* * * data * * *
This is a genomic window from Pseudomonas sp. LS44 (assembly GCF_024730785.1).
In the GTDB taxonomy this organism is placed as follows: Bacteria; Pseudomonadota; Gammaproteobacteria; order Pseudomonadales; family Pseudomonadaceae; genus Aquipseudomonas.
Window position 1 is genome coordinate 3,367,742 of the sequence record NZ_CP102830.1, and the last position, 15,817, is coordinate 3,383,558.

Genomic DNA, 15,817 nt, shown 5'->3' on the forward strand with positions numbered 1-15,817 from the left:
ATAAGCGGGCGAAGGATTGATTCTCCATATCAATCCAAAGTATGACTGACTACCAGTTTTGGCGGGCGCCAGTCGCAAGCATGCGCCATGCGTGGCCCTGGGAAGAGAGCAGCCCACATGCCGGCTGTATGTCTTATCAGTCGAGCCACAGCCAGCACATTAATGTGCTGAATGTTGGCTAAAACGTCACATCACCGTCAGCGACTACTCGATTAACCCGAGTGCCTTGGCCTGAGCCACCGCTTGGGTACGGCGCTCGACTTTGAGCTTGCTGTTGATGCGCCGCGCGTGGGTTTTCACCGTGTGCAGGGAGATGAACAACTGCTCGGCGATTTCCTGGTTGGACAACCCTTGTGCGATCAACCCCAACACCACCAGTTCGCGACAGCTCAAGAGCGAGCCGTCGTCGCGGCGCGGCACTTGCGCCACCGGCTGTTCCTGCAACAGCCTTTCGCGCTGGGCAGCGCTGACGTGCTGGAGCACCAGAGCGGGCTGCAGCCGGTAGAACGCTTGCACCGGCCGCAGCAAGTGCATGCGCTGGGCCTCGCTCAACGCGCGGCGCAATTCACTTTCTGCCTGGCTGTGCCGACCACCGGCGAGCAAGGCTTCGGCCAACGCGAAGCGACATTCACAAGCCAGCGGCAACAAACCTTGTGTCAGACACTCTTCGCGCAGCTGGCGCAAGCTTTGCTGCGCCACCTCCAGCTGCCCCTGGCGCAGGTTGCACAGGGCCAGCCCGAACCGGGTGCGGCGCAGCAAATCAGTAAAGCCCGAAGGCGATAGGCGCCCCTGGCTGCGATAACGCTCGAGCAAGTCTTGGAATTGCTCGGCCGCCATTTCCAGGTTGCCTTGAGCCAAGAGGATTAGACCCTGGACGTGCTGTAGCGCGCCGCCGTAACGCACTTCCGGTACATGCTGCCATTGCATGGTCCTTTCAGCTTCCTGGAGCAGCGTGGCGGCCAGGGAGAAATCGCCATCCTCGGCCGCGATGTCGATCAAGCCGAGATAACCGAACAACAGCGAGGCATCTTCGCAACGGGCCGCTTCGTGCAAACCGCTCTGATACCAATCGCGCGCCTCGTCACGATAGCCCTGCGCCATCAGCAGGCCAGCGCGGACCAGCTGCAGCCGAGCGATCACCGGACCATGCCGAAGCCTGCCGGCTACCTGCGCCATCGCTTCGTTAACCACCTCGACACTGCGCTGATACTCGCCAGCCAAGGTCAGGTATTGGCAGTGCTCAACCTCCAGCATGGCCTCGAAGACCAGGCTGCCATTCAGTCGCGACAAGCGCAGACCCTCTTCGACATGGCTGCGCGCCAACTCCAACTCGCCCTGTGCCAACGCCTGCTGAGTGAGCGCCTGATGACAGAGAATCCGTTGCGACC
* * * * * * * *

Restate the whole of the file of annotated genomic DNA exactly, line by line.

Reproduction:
This is a genomic window from Pseudomonas sp. LS44 (assembly GCF_024730785.1).
In the GTDB taxonomy this organism is placed as follows: Bacteria; Pseudomonadota; Gammaproteobacteria; order Pseudomonadales; family Pseudomonadaceae; genus Aquipseudomonas.
Window position 1 is genome coordinate 3,367,742 of the sequence record NZ_CP102830.1, and the last position, 15,817, is coordinate 3,383,558.

Genomic DNA, 15,817 nt, shown 5'->3' on the forward strand with positions numbered 1-15,817 from the left:
ATAAGCGGGCGAAGGATTGATTCTCCATATCAATCCAAAGTATGACTGACTACCAGTTTTGGCGGGCGCCAGTCGCAAGCATGCGCCATGCGTGGCCCTGGGAAGAGAGCAGCCCACATGCCGGCTGTATGTCTTATCAGTCGAGCCACAGCCAGCACATTAATGTGCTGAATGTTGGCTAAAACGTCACATCACCGTCAGCGACTACTCGATTAACCCGAGTGCCTTGGCCTGAGCCACCGCTTGGGTACGGCGCTCGACTTTGAGCTTGCTGTTGATGCGCCGCGCGTGGGTTTTCACCGTGTGCAGGGAGATGAACAACTGCTCGGCGATTTCCTGGTTGGACAACCCTTGTGCGATCAACCCCAACACCACCAGTTCGCGACAGCTCAAGAGCGAGCCGTCGTCGCGGCGCGGCACTTGCGCCACCGGCTGTTCCTGCAACAGCCTTTCGCGCTGGGCAGCGCTGACGTGCTGGAGCACCAGAGCGGGCTGCAGCCGGTAGAACGCTTGCACCGGCCGCAGCAAGTGCATGCGCTGGGCCTCGCTCAACGCGCGGCGCAATTCACTTTCTGCCTGGCTGTGCCGACCACCGGCGAGCAAGGCTTCGGCCAACGCGAAGCGACATTCACAAGCCAGCGGCAACAAACCTTGTGTCAGACACTCTTCGCGCAGCTGGCGCAAGCTTTGCTGCGCCACCTCCAGCTGCCCCTGGCGCAGGTTGCACAGGGCCAGCCCGAACCGGGTGCGGCGCAGCAAATCAGTAAAGCCCGAAGGCGATAGGCGCCCCTGGCTGCGATAACGCTCGAGCAAGTCTTGGAATTGCTCGGCCGCCATTTCCAGGTTGCCTTGAGCCAAGAGGATTAGACCCTGGACGTGCTGTAGCGCGCCGCCGTAACGCACTTCCGGTACATGCTGCCATTGCATGGTCCTTTCAGCTTCCTGGAGCAGCGTGGCGGCCAGGGAGAAATCGCCATCCTCGGCCGCGATGTCGATCAAGCCGAGATAACCGAACAACAGCGAGGCATCTTCGCAACGGGCCGCTTCGTGCAAACCGCTCTGATACCAATCGCGCGCCTCGTCACGATAGCCCTGCGCCATCAGCAGGCCAGCGCGGACCAGCTGCAGCCGAGCGATCACCGGACCATGCCGAAGCCTGCCGGCTACCTGCGCCATCGCTTCGTTAACCACCTCGACACTGCGCTGATACTCGCCAGCCAAGGTCAGGTATTGGCAGTGCTCAACCTCCAGCATGGCCTCGAAGACCAGGCTGCCATTCAGTCGCGACAAGCGCAGACCCTCTTCGACATGGCTGCGCGCCAACTCCAACTCGCCCTGTGCCAACGCCTGCTGAGTGAGCGCCTGATGACAGAGAATCCGTTGCGACC